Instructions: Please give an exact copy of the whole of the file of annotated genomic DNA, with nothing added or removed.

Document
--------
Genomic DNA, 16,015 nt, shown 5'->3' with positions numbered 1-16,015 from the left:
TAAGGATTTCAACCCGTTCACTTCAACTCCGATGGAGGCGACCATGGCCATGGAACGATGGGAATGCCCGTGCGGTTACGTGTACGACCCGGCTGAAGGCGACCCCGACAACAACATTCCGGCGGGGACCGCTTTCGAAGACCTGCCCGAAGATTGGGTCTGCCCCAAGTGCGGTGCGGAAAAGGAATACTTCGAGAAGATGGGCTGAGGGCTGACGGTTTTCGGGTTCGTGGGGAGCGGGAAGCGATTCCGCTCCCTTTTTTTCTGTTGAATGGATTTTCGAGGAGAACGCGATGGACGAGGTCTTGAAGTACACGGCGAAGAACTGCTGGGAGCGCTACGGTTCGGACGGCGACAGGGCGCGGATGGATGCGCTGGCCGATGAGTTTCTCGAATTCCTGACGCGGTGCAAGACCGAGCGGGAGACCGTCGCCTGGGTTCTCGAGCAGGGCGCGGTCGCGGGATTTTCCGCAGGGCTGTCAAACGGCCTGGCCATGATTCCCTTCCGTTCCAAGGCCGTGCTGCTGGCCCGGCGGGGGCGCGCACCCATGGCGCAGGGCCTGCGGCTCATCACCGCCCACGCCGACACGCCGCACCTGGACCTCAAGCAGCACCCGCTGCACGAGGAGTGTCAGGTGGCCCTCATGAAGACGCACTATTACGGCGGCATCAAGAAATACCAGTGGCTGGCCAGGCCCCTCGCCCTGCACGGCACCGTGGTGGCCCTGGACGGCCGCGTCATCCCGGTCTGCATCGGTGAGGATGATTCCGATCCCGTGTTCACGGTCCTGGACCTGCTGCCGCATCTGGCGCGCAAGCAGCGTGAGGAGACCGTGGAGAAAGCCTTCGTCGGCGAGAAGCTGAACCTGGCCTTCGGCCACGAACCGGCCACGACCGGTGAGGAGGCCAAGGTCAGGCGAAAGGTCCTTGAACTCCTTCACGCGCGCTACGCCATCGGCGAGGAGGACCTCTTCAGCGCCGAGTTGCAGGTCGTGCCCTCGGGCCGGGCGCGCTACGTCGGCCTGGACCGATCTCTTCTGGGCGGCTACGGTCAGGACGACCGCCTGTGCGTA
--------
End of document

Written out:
Genomic DNA, 16,015 nt, shown 5'->3' with positions numbered 1-16,015 from the left:
TAAGGATTTCAACCCGTTCACTTCAACTCCGATGGAGGCGACCATGGCCATGGAACGATGGGAATGCCCGTGCGGTTACGTGTACGACCCGGCTGAAGGCGACCCCGACAACAACATTCCGGCGGGGACCGCTTTCGAAGACCTGCCCGAAGATTGGGTCTGCCCCAAGTGCGGTGCGGAAAAGGAATACTTCGAGAAGATGGGCTGAGGGCTGACGGTTTTCGGGTTCGTGGGGAGCGGGAAGCGATTCCGCTCCCTTTTTTTCTGTTGAATGGATTTTCGAGGAGAACGCGATGGACGAGGTCTTGAAGTACACGGCGAAGAACTGCTGGGAGCGCTACGGTTCGGACGGCGACAGGGCGCGGATGGATGCGCTGGCCGATGAGTTTCTCGAATTCCTGACGCGGTGCAAGACCGAGCGGGAGACCGTCGCCTGGGTTCTCGAGCAGGGCGCGGTCGCGGGATTTTCCGCAGGGCTGTCAAACGGCCTGGCCATGATTCCCTTCCGTTCCAAGGCCGTGCTGCTGGCCCGGCGGGGGCGCGCACCCATGGCGCAGGGCCTGCGGCTCATCACCGCCCACGCCGACACGCCGCACCTGGACCTCAAGCAGCACCCGCTGCACGAGGAGTGTCAGGTGGCCCTCATGAAGACGCACTATTACGGCGGCATCAAGAAATACCAGTGGCTGGCCAGGCCCCTCGCCCTGCACGGCACCGTGGTGGCCCTGGACGGCCGCGTCATCCCGGTCTGCATCGGTGAGGATGATTCCGATCCCGTGTTCACGGTCCTGGACCTGCTGCCGCATCTGGCGCGCAAGCAGCGTGAGGAGACCGTGGAGAAAGCCTTCGTCGGCGAGAAGCTGAACCTGGCCTTCGGCCACGAACCGGCCACGACCGGTGAGGAGGCCAAGGTCAGGCGAAAGGTCCTTGAACTCCTTCACGCGCGCTACGCCATCGGCGAGGAGGACCTCTTCAGCGCCGAGTTGCAGGTCGTGCCCTCGGGCCGGGCGCGCTACGTCGGCCTGGACCGATCTCTTCTGGGCGGCTACGGTCAGGACGACCGCCTGTGCGTA